Godzilla: Final WarsReviewed By Mel Valentin
Posted 02/11/06 01:09:18
(Worth A Look)
For Godzilla's 50th-anniversary in 2004, Toho Studios tapped cult director Ryuhei Kitamura ("Versus," "Azumi," "Aragami: The Raging God of Battle") to co-write and helm the aptly titled 28th film in the long-running series, "Godzilla: Final Wars." The 28th film in the series was meant to be the last Godzilla film, at least for the next ten years, due to Godzilla's waning impact on box office receipts and the hope that a long layoff would result in renewed interest in Godzilla and the other well-known monsters (e.g., Mothra, Rodan, King Ghidorah, etc.) that appeared in the series. With that in mind, Kitamura was tasked with ensuring that fan favorites would, at minimum, make an appearance. With a total of 15 monsters drawn from the Godzilla series making an appearance, kaiju fans everywhere had high (some might add, impossibly high) expectations for "Godzilla: Final Wars."From the opening montage of Godzilla films and other Toho Studio productions, it's immediately clear that everything we've seen before in previous entries we'll see again, but with better visual effects and production values (for a Godzilla film that is, since the Godzilla series continues to rely on suitmation, as opposed to animatronics, CGI, or a combination of the two). For Godzilla: Final Wars, Kitamura borrowed heavily from two entries made in the 1960s, Monster Zero and Destroy All Monsters, even going as far as borrowing the name of the aliens, the Xilians, who appear out the sky, promising security (from several rampaging monsters that seemingly appear out of nowhere and just as suddenly disappear, teleported onto a massive Xilian mothership) and friendship. The Xilians have apparently convinced the Secretary General of the United Nations, Naotarô Daigo (Akira Takarada), to act as an emissary to the world.
Not everyone trusts the Xilians or the UN Secretary General, who disappeared on a routine flight to the United States only to reappear later. The Xilians' behavior seems suspicious, as is the behavior of Shin'ichi Ôzaki (Masahiro Matsuoka), a soldier in the Earth Defense Force. Ôzaki isn't just a soldier, however. He's also a mutant with supernormal powers and a member of the M-Organization, a special unit of the Earth Defense Force. Before the Xilians arrive, Ôzaki has a friendly fight with fellow soldier Katsunori Kazama (Kane Kosugi). The fight scene, held inside a special training facility and arena, slips out of the Godzilla universe and into the familiar terrain of the Matrix (by way of the X-Men) series. The M-soldiers leap across large distances, crawl along walls, and exchange blows in mid-air. In probably the best-choreographed scene in the entire film (seriously), a team of M-soldiers takes on a giant lobster-like monster, Ebirah, at a chemical plant.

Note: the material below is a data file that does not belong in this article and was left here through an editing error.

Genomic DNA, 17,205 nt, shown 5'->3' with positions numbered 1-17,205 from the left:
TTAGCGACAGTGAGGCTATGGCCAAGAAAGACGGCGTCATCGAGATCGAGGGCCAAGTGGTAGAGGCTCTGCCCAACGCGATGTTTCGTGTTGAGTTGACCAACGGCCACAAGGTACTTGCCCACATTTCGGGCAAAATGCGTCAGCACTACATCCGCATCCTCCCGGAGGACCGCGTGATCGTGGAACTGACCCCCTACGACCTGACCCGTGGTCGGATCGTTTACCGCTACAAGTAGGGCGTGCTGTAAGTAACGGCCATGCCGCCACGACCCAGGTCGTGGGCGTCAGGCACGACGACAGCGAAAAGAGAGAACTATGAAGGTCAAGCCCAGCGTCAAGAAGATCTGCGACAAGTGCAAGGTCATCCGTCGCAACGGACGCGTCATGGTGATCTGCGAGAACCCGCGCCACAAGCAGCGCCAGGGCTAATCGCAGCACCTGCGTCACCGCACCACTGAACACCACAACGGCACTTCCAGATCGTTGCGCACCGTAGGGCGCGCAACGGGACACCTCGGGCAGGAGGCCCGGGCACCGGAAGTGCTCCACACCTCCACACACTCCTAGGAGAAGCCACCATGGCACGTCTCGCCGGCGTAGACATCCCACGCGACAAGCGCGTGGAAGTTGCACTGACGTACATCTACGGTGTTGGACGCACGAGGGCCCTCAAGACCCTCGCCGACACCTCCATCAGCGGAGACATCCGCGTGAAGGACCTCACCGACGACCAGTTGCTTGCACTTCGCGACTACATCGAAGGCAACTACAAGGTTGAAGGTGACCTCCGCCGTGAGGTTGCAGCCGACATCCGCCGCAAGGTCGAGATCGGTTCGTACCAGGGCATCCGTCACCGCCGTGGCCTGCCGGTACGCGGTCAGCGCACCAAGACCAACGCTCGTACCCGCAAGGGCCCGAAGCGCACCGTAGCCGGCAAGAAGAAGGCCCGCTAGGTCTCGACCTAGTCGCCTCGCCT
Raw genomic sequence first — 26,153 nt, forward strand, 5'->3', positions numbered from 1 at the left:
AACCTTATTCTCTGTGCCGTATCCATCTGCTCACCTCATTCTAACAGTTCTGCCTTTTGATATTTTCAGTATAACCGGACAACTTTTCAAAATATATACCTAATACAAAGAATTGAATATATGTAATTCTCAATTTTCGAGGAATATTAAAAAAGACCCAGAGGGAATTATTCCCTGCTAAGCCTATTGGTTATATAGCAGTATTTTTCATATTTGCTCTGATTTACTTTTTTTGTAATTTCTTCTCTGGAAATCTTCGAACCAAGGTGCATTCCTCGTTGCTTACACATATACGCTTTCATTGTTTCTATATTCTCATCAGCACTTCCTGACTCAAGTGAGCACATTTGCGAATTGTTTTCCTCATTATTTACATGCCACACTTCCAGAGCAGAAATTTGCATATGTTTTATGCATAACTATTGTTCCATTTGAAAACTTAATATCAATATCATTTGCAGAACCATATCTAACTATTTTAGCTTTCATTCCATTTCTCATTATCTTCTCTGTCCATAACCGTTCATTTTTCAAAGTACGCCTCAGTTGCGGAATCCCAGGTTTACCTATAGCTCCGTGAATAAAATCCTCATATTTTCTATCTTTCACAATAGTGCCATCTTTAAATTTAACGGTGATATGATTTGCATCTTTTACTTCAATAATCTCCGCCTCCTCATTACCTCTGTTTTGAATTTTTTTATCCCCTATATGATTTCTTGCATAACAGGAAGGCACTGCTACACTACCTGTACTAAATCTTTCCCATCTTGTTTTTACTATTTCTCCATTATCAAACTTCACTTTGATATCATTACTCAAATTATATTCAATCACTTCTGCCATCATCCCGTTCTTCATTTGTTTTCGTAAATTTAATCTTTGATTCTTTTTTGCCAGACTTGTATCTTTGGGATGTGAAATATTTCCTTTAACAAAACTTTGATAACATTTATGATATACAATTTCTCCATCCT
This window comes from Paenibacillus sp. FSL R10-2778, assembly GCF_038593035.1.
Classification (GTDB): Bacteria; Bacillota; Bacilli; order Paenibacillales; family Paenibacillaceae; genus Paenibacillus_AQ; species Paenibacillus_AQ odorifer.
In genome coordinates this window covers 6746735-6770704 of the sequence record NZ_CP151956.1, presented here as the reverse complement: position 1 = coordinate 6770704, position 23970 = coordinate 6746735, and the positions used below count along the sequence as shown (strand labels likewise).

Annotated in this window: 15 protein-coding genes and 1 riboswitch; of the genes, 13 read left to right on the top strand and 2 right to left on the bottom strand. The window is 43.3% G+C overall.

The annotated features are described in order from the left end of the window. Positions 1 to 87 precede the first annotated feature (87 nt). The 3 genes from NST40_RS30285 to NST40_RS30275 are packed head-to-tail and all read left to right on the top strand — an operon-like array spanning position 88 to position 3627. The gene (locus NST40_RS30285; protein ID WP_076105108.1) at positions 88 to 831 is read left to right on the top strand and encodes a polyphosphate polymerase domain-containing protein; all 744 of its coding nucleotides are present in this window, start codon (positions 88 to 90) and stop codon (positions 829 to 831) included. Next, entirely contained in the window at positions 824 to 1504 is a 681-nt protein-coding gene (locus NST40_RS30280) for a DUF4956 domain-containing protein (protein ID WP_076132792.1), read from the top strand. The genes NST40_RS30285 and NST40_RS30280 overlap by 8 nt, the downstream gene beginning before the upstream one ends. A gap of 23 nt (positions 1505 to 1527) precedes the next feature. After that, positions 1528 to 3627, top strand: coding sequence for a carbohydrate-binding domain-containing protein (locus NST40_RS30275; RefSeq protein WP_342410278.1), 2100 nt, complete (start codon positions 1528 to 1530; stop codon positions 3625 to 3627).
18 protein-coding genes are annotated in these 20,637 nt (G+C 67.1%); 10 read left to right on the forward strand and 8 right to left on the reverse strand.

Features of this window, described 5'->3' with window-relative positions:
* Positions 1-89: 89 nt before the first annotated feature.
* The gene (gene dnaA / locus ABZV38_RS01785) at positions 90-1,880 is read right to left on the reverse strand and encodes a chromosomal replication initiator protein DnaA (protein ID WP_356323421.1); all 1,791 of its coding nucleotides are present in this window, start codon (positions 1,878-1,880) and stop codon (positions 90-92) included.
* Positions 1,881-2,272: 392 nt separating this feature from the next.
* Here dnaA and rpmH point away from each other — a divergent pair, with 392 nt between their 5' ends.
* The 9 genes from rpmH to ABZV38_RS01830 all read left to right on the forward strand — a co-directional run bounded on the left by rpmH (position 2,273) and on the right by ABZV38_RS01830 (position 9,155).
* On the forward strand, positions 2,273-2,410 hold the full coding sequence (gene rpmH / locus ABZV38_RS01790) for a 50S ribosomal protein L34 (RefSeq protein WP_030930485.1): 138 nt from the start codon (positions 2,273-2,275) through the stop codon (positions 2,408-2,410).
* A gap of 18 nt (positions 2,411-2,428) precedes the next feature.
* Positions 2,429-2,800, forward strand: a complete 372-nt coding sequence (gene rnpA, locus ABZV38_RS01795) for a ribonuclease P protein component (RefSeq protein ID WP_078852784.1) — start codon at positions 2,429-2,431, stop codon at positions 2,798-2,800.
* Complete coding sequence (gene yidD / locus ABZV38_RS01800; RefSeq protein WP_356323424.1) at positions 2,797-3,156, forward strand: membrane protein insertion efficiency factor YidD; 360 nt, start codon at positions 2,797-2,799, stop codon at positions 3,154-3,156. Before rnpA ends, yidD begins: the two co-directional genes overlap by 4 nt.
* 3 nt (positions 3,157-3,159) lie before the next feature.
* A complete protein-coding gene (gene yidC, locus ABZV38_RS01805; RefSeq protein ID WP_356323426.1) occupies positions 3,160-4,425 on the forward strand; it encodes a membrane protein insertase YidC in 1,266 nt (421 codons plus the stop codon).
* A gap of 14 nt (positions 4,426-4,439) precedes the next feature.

The other characters also include a UN molecular biologist, Miyuki Otonashi (Rei Kikukawa), who becomes Ôzaki's love interest, her sister, Anna (Maki Mizuno), a newscaster, and Captain Gordon (Don Frye), an American inexplicable in charge of the Gôten, a cylindrical flying ship that can also travel underwater. The Gôten is also equipped with a giant mining drill at one end. IThe Gôten's design pays homage to a little-known Toho film from 1963, Atragon. For no particular reason, Captain Gordon speaks in English throughout the film, while everyone else responds in Japanese. For their part, the Xilians are led by a rational-sounding, if typically stern, general (Masatô Ibu), and his second in command (Kazuki Kitamura), a hothead eager to prove his worth and reveal the Xilians' real plans (hint: they're aliens from another world and their not here to vacation in sunnier climes).
As expected, the kaiju battles are plentiful and well handled (and handled with the bare minimum of comedy or camp, as in earlier, often derided entries in the series), ranging across different cities and environments. Much stomping of miniature city sets ensues. Fan favorites Anguirus, Ebirah, Gigan, Hedorah, Kamacuras, King Caesar, Kumonga, Manda, Minilla (a.k.a. Baby Godzilla), Mothra, and Rodan all make an appearance (some only in brief, blink-and-you’ll-miss-them cameos), with two notable additions, Zilla, a CGI-spoof of the justly maligned 1998 American remake of Godzilla and Monster X, an all-new kaiju controlled by the Xilians and brought to earth to defeat Godzilla.Kitamura, however, also decided to expand the usually pedestrian storyline involving human characters. While derivative (e.g., "The Matrix," "X-Men," and the two earlier Godzilla films cited above), the non-Godzilla storyline is better written and executed than just about any other storyline in the series. Unfortunately, it also means that Godzilla is often offscreen for long periods of time (Godzilla doesn't even appear until well past the halfway mark of a two-plus hour film). For fans of the long-running series hoping for wall-to-wall monster battles, they won’t get them, at least not until late in the film (an early battle between Godzilla and Gigan, a cyborg monster is disappointing for its brevity). For those willing to wait, or immerse themselves in the non-Godzilla storyline, there’s a great deal to enjoy in Godzilla’s “final” appearance, up to and including the iconic image of Godzilla (and, alas, Minilla) swimming away from Japan while another miniature model of Tokyo lies in smoldering ruins.
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